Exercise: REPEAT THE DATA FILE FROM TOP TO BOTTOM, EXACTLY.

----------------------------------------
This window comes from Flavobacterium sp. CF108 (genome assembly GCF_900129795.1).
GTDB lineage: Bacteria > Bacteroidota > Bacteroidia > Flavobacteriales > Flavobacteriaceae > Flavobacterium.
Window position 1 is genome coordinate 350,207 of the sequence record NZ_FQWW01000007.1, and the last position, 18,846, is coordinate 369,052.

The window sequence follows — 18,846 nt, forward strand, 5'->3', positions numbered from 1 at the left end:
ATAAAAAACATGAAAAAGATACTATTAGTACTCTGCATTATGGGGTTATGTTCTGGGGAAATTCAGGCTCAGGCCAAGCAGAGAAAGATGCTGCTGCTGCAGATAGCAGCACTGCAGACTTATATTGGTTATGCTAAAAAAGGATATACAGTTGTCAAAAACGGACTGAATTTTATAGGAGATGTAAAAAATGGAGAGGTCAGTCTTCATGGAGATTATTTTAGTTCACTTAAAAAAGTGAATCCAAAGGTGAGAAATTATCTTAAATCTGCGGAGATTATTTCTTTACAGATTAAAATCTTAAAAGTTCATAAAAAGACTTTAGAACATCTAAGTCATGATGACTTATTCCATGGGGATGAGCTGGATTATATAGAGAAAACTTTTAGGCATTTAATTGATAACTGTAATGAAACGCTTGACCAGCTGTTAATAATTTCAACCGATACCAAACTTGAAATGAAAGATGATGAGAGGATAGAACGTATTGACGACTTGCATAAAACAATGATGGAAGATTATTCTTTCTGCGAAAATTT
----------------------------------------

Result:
This window comes from Flavobacterium sp. CF108 (genome assembly GCF_900129795.1).
GTDB lineage: Bacteria > Bacteroidota > Bacteroidia > Flavobacteriales > Flavobacteriaceae > Flavobacterium.
Window position 1 is genome coordinate 350,207 of the sequence record NZ_FQWW01000007.1, and the last position, 18,846, is coordinate 369,052.

The window sequence follows — 18,846 nt, forward strand, 5'->3', positions numbered from 1 at the left end:
ATAAAAAACATGAAAAAGATACTATTAGTACTCTGCATTATGGGGTTATGTTCTGGGGAAATTCAGGCTCAGGCCAAGCAGAGAAAGATGCTGCTGCTGCAGATAGCAGCACTGCAGACTTATATTGGTTATGCTAAAAAAGGATATACAGTTGTCAAAAACGGACTGAATTTTATAGGAGATGTAAAAAATGGAGAGGTCAGTCTTCATGGAGATTATTTTAGTTCACTTAAAAAAGTGAATCCAAAGGTGAGAAATTATCTTAAATCTGCGGAGATTATTTCTTTACAGATTAAAATCTTAAAAGTTCATAAAAAGACTTTAGAACATCTAAGTCATGATGACTTATTCCATGGGGATGAGCTGGATTATATAGAGAAAACTTTTAGGCATTTAATTGATAACTGTAATGAAACGCTTGACCAGCTGTTAATAATTTCAACCGATACCAAACTTGAAATGAAAGATGATGAGAGGATAGAACGTATTGACGACTTGCATAAAACAATGATGGAAGATTATTCTTTCTGCGAAAATTT